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Print 29 comment(s) - last by Cheesew1z69.. on Feb 3 at 7:45 PM

Techniques include magnetic induction and solar

Silicon Valley may be moving beyond smartphones and tablets and on to smart watches as the latest trend, but one problem still remains no matter the device: battery power.
 
According to The New York Times, building batteries and new charging methods that can power a device longer is all the rage in Silicon Valley, and Apple is one of the major companies trying to pioneer this particular technology.
 
The NYT article said Apple is particularly focusing its battery research efforts on its upcoming smart watch, where it's currently testing a few different methods. For instance, a magnetic induction technique has been in the works, which is similar to what Nokia has used for its smartphones. In that case, a magnetic field creates voltage to power the phone when it is placed on a charging plate.
 
Solar charging is another method being looked at by Apple, as the tech giant posted a job listing last year seeking engineers with experience in the solar power industry to work on mobile devices. This would place a solar-charging layer into the screen, which would capture sunlight as it's worn during the day. 
 
This idea goes hand-in-hand with rumors that Apple's smart watch will have both a curved display and a thin, curved battery to suit that flexible solar layer. The idea is that more sunlight can be captured for charging if the screen is curved.
 
Apple was awarded a patent for a flexible battery that would suit a device display last July. 
 
Yet another method being tested at the Cupertino giant is charging via movement. This would be especially beneficial for a smart watch, which swings on a person's wrist through the day. In 2009, Apple filed a patent for such charging technology.
 
Apple's watch was supposed to be released late last year, but reports say battery life is a major reason for the delay.
 
Other tech companies, like Microsoft, have discussed releasing smart watches as well, but we haven't seen anything recently. But Samsung announced its Android-powered Galaxy Gear smart watch in September 2013, which was released alongside the Galaxy Note 3 for $299.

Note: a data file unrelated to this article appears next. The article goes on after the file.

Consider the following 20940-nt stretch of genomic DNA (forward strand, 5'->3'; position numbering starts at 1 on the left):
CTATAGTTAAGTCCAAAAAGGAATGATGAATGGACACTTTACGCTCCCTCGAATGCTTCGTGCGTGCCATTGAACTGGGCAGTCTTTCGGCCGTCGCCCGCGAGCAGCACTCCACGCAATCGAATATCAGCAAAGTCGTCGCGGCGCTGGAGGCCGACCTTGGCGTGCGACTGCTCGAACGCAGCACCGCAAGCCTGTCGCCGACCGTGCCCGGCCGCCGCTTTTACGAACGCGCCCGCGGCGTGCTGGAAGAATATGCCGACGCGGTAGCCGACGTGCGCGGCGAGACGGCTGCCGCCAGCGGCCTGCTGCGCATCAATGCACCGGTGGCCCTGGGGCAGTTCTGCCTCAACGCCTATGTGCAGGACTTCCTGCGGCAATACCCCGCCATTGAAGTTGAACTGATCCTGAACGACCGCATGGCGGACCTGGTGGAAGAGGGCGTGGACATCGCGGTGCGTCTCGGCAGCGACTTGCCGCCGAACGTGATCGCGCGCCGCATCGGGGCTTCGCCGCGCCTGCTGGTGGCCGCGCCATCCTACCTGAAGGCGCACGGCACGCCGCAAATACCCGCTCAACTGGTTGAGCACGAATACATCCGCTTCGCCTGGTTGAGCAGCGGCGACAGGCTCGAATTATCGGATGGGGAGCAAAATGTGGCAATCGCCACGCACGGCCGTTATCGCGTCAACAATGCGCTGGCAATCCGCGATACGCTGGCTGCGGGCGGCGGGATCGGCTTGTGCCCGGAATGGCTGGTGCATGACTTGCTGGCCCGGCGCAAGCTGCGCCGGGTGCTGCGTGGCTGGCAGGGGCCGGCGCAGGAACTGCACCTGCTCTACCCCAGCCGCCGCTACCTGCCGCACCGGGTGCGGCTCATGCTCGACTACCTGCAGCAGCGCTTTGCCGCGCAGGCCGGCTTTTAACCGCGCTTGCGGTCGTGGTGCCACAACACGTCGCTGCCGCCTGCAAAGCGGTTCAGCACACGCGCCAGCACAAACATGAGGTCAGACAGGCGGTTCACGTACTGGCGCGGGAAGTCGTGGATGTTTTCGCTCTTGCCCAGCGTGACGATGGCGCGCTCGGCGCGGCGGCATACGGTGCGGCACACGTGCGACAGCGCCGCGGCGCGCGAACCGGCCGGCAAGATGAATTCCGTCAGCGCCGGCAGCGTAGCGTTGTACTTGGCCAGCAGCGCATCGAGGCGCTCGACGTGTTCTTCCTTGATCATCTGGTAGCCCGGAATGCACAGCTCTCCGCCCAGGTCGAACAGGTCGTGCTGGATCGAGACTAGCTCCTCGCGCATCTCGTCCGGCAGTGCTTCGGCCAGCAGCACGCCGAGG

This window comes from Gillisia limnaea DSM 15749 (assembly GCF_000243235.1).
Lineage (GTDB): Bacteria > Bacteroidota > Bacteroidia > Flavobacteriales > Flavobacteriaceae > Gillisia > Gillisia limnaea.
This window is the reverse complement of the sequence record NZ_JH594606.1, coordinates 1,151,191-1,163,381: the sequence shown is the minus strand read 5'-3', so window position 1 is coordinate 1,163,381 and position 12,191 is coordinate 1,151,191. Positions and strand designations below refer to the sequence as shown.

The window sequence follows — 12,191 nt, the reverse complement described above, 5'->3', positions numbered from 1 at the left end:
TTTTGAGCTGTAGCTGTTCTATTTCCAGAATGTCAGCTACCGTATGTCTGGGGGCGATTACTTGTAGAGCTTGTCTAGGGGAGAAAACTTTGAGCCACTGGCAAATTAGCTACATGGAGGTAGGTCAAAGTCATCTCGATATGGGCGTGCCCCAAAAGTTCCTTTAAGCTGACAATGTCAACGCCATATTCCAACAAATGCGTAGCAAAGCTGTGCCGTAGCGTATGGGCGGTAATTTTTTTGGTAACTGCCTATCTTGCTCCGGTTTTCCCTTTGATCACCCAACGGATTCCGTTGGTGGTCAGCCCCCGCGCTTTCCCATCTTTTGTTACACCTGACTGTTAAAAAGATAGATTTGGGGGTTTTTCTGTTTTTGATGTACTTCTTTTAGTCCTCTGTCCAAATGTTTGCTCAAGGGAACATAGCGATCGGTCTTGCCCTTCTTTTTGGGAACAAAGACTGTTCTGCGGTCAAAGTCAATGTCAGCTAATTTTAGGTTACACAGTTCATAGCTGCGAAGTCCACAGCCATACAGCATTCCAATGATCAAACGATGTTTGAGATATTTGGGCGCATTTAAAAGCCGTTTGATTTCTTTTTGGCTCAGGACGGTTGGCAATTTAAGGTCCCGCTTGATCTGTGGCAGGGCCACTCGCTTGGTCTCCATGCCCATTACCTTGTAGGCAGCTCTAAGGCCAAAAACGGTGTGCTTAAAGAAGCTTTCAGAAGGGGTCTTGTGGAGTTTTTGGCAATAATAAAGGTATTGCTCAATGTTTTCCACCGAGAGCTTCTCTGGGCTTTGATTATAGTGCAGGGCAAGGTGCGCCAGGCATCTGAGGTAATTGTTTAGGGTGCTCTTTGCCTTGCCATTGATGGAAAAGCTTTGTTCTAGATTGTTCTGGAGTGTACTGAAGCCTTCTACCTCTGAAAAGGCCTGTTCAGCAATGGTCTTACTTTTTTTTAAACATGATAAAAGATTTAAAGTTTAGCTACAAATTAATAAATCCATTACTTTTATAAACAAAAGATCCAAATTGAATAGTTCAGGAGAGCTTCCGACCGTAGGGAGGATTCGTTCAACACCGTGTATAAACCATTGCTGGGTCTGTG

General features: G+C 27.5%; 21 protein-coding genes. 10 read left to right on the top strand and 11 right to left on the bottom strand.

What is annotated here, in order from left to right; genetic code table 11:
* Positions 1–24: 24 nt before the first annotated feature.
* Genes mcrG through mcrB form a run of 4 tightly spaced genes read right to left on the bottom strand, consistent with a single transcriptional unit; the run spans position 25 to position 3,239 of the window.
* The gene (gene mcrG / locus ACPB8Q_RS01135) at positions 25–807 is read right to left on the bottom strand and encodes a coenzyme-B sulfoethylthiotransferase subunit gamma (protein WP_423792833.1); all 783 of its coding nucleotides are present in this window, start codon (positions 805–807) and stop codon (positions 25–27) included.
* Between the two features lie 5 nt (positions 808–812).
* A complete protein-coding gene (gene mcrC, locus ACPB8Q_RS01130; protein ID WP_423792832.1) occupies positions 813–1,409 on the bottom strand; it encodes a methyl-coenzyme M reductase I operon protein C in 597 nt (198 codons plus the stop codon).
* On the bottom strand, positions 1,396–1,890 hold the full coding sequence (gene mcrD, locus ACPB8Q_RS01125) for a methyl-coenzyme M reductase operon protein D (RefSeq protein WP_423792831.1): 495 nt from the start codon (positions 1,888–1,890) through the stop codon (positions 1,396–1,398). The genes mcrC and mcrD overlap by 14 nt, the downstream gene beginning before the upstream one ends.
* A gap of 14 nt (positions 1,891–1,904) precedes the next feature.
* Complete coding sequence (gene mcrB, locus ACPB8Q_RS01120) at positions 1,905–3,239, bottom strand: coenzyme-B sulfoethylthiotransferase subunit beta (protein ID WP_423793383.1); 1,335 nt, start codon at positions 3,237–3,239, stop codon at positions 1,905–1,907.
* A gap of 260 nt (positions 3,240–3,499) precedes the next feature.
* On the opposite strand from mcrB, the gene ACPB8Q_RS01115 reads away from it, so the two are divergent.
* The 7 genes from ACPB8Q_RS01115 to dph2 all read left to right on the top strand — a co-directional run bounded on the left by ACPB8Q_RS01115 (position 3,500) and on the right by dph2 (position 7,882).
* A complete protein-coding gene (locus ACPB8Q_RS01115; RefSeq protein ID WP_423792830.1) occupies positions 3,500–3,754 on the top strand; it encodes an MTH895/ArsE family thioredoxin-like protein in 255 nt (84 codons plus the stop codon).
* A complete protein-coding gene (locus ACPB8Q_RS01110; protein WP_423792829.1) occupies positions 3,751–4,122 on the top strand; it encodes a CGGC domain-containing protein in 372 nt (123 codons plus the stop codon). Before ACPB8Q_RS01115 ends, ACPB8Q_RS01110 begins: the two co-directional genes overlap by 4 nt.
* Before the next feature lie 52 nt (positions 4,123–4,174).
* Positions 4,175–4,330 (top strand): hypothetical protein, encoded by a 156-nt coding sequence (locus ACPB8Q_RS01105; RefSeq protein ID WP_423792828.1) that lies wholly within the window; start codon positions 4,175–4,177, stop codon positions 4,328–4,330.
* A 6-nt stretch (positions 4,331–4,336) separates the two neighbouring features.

The Galaxy Gear features a diminutive 315 mAh battery and will only last a day on a charge. Lets see if Apple can do any better.

Source: The New York Times



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RE: It just baffles the mind....
By tonyswash on 2/3/2014 1:50:54 PM , Rating: 0
quote:
Excruciatingly sad...


....that people can get so worked about an unsubstantiated rumor about an unannounced feature of an unannounced product that may be real or not. Personally I am still waiting for Godot, he will definitely know what's really going on.

The 2009 patent BTW is for "Harnessing power through electromagnetic induction utilizing printed coils" it's here

http://www.google.com/patents/US20110057629


By Cheesew1z69 on 2/3/2014 2:15:28 PM , Rating: 2
Oh god, a fake TS now...


RE: It just baffles the mind....
By nafhan on 2/3/2014 3:12:09 PM , Rating: 3
I'm actually annoyed about the general concept.

However, specifically regarding the patent you linked (I took a quick look), similar systems have existed prior to that patent being filed, and, on top of that, the concept is extremely obvious to anyone with even a passing understanding of electrical generation or electric motors. Fixed magnets and wire coils - honestly, this stuff pre-dates the 20th century, much less 2009.

The "on X" here is "on printed circuit boards" rather than "on mobile", but it's the same category of patenting obvious stuff, IMO. This probably would have been patented in the 1960's if the "patent everything" mindset had been around at that point.


"Google fired a shot heard 'round the world, and now a second American company has answered the call to defend the rights of the Chinese people." -- Rep. Christopher H. Smith (R-N.J.)














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